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Investment market update

Early Trading

UK equities are expected to open slightly higher this morning ahead of a quiet day for corporate results.

World Markets

Most Asian stocks gained as a report showed Japan’s economy contracted last quarter by less than economists had forecasted. Investors were also watching the yuan after the People’s Bank of China raised the currency’s reference rate on Friday following three straight daily devaluations earlier in the week that impacted global markets. It kept its currency steady on Monday.

US equities advanced, closing higher for the week, as investors turned their attention to economic reports amid the Federal Reserve’s intention to raise interest rates. Nine of 10 major industries in the S&P 500 advanced, led by financial, industrial and utility companies. Energy shares slipped 0.2%.
UK stocks fell for a fourth consecutive day, as index heavyweights caused a drag. Oil producers Royal Dutch Shell Plc and BP Plc fell, weighing on the benchmark FTSE 100 Index, while Glencore Plc dropped 2.2%.


Bank of England policy maker Kristin Forbes said the central bank risks damaging the UK’s recovery if it waits too long before beginning to raise interest rates. In an article in the Daily Telegraph, Forbes said Britain is enjoying a “solid recovery,” and that delaying an increase could mean more aggressive tightening later. The benchmark rate has been at 0.5% for more than six years.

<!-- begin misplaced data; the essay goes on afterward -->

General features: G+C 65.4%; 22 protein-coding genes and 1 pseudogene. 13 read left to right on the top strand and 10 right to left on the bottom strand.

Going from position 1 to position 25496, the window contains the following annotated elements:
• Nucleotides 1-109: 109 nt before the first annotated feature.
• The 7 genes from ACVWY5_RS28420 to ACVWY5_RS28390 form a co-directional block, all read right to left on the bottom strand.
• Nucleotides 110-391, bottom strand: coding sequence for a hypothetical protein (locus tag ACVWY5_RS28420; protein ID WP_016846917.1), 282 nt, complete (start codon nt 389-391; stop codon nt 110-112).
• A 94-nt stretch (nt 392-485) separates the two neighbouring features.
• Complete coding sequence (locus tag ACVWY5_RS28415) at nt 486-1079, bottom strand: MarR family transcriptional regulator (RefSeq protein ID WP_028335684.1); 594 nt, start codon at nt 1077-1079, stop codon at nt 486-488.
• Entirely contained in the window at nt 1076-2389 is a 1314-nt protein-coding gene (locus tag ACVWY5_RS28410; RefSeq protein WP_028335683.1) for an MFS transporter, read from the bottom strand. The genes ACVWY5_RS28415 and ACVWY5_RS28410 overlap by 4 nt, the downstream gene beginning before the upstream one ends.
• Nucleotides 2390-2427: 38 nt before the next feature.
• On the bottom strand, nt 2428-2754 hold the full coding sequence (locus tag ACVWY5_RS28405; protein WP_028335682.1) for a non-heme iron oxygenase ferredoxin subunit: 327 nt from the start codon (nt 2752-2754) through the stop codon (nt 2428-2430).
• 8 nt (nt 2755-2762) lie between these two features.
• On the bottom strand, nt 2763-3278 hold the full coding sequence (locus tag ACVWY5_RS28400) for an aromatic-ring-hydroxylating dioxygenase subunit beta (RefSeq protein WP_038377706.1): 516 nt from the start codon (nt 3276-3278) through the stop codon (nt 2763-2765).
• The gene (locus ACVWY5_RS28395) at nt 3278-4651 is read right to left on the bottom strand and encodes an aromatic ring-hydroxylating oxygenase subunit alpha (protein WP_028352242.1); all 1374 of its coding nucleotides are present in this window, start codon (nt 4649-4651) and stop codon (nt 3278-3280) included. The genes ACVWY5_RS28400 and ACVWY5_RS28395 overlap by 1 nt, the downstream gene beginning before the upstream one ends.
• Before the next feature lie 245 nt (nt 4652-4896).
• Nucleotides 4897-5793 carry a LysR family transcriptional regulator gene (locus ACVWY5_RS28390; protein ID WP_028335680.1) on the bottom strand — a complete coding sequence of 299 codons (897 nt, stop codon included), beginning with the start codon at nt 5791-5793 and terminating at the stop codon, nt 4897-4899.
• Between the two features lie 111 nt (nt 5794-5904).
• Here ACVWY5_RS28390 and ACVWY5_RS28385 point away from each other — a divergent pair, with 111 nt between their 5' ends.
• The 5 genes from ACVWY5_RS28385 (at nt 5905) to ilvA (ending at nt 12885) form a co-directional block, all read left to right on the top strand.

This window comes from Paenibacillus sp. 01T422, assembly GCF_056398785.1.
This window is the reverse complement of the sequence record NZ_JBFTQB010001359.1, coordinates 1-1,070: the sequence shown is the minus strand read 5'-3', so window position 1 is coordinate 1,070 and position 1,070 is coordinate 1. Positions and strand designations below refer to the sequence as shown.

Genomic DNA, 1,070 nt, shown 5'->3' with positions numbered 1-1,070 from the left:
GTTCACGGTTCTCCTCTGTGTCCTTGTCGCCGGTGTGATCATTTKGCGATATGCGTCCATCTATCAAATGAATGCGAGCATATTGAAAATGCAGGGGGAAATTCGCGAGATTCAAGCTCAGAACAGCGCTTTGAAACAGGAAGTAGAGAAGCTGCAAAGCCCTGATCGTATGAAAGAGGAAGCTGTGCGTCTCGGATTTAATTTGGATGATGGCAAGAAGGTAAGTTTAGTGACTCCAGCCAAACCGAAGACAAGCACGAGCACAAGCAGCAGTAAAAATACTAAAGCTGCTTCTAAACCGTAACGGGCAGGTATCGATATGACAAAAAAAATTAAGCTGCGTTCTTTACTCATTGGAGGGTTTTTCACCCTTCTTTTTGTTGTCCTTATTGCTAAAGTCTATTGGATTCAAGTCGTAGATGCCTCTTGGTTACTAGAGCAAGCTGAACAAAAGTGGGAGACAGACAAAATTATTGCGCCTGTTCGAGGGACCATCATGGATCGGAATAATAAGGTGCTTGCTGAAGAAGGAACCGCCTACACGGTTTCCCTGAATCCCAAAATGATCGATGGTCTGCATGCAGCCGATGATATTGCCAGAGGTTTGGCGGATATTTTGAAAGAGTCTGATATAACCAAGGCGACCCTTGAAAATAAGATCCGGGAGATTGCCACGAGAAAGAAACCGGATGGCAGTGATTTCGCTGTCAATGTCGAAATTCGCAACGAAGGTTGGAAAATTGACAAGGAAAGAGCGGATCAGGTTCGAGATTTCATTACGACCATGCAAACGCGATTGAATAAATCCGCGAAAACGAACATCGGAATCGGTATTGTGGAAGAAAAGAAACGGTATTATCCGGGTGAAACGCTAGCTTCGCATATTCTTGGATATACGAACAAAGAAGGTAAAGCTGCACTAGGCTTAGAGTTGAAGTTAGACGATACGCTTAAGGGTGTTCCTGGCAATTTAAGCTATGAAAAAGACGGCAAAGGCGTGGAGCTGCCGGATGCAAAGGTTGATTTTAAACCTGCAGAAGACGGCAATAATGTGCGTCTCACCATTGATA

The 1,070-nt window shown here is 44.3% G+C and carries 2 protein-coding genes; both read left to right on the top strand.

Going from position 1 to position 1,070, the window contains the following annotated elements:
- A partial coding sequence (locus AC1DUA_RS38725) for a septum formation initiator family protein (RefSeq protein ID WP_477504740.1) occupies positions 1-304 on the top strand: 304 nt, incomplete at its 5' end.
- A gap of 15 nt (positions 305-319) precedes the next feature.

German Chancellor Angela Merkel said she’s confident the International Monetary Fund will join Greece’s third bailout and signalled willingness to consider debt relief to help make it happen. Merkel’s first public comments since euro-area finance ministers backed the €86 billion-euro (£61 billion) aid package were partly aimed at her party’s lawmakers, who want the chancellor to ensure that the IMF contributes to the latest Greek rescue. Germany’s lower house will vote on the bailout on Wednesday. IMF Managing Director Christine Lagarde has made it clear she will back the fund’s participation starting in October if conditions including eased terms on previous aid loans to Greece are met, Merkel said in an interview on ZDF television Sunday.

China’s economy is growing more slowly than official data suggests and below potential, a Bloomberg survey indicates, helping to explain why policy makers have stepped up stimulus and the move to boost exports with a weaker yuan. The economy expanded 6.3% in the first half, compared to the officially reported 7%, according to the median estimate of economists surveyed last week. For the full year, a 6.6% pace was the median forecast of respondents, who were asked to nominate real growth rates, not what they expect the official data to show.

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